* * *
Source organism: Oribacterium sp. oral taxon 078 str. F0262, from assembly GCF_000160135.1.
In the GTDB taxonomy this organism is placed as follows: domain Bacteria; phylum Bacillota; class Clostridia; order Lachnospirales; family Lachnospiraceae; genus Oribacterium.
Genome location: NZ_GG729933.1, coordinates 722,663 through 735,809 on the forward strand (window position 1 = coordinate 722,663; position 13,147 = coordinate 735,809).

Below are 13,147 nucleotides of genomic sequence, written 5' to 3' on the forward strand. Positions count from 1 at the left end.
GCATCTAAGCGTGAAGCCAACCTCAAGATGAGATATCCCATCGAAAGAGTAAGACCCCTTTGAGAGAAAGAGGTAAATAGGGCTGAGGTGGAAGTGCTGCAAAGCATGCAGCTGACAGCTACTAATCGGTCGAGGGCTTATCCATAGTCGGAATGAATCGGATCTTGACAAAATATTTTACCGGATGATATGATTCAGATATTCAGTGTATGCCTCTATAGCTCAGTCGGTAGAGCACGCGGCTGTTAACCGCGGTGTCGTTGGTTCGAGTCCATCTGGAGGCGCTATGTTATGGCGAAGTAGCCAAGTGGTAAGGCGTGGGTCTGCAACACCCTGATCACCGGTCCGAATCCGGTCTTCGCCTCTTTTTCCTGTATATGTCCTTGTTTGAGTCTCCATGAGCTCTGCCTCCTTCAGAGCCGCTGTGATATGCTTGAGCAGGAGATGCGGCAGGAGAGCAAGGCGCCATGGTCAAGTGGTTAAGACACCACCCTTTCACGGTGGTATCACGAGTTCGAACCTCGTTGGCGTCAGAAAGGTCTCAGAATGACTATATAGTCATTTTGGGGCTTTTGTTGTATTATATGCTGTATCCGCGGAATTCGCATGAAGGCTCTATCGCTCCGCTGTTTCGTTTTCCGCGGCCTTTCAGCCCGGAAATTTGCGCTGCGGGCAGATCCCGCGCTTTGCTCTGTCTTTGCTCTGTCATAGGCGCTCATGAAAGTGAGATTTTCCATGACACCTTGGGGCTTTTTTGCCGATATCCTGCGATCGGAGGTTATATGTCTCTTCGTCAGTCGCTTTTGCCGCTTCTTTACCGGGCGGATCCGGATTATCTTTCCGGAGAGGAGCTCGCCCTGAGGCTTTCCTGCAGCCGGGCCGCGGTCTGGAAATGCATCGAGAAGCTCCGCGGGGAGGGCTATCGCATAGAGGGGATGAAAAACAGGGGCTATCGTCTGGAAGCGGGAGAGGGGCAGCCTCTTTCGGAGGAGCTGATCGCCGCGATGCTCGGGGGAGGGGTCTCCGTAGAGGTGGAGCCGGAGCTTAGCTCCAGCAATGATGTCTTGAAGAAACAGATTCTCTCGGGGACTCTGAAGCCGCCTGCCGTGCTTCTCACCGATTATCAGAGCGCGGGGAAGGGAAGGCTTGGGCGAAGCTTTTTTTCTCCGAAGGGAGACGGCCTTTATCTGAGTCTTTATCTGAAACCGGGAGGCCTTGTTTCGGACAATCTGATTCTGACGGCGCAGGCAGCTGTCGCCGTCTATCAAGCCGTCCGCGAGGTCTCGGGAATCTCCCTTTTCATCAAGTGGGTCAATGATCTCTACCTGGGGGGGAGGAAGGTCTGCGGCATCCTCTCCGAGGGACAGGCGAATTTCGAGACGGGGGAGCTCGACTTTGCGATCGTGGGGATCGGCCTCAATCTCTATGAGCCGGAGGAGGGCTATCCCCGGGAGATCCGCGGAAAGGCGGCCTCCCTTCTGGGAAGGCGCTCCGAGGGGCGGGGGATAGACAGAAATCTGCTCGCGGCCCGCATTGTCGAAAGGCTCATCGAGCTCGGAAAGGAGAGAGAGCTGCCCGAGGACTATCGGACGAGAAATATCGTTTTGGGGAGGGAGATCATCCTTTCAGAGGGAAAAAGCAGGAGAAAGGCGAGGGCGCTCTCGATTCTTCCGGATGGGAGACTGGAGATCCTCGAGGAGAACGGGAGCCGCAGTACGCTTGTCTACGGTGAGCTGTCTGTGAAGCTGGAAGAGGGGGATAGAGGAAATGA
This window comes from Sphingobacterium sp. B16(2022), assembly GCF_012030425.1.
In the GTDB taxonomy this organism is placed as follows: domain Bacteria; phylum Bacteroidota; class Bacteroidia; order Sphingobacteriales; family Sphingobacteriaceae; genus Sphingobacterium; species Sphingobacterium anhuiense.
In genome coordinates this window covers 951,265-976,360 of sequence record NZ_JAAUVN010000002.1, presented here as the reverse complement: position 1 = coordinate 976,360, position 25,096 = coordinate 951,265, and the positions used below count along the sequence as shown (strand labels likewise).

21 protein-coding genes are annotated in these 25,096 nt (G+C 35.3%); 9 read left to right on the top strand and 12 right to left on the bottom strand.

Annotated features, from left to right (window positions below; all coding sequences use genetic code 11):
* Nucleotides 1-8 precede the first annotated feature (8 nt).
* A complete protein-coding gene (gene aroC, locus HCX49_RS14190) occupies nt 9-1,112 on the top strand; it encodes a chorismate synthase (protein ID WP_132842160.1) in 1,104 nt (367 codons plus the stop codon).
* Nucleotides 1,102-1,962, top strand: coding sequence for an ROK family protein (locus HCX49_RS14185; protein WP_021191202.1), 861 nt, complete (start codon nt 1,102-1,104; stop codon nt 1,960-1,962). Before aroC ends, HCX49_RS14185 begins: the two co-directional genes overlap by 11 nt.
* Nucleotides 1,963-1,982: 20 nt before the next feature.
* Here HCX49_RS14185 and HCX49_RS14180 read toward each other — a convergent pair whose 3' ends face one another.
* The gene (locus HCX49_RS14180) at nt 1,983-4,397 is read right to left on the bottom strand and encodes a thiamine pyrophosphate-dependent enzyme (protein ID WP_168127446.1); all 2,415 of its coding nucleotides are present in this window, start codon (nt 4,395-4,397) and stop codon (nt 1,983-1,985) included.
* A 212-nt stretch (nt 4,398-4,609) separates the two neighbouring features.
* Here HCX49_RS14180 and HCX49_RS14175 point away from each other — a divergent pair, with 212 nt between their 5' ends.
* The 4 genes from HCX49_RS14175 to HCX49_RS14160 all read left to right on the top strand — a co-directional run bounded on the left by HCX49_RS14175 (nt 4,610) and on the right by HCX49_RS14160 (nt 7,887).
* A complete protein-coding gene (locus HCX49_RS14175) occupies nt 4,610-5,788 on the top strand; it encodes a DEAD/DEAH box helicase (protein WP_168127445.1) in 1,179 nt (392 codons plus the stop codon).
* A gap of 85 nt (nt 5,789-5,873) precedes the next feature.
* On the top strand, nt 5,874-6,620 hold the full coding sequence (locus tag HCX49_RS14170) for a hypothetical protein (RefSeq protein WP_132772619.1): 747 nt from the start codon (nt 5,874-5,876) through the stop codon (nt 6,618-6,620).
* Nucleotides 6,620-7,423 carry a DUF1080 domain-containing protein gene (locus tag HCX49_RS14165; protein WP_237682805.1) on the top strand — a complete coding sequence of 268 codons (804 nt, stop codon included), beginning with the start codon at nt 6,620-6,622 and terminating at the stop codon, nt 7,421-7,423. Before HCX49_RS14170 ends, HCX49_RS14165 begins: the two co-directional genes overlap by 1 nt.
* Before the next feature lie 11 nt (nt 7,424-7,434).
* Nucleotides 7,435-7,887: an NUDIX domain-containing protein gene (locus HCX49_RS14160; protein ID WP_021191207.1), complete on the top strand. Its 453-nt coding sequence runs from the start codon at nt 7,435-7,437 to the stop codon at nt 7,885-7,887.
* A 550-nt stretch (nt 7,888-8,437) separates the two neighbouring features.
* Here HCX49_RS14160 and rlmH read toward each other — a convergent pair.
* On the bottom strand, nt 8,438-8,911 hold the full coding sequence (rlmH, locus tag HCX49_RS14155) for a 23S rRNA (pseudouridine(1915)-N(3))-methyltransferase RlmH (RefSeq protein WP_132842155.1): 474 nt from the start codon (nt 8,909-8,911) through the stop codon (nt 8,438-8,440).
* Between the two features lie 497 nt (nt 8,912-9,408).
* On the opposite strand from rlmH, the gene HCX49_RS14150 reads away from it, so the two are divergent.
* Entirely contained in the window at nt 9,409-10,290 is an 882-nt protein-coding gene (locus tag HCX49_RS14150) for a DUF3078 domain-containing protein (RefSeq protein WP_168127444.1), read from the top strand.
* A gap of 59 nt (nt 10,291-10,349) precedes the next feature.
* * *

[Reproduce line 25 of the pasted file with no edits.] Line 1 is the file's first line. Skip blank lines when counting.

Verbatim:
* Nucleotides 7,435-7,887: an NUDIX domain-containing protein gene (locus HCX49_RS14160; protein ID WP_021191207.1), complete on the top strand. Its 453-nt coding sequence runs from the start codon at nt 7,435-7,437 to the stop codon at nt 7,885-7,887.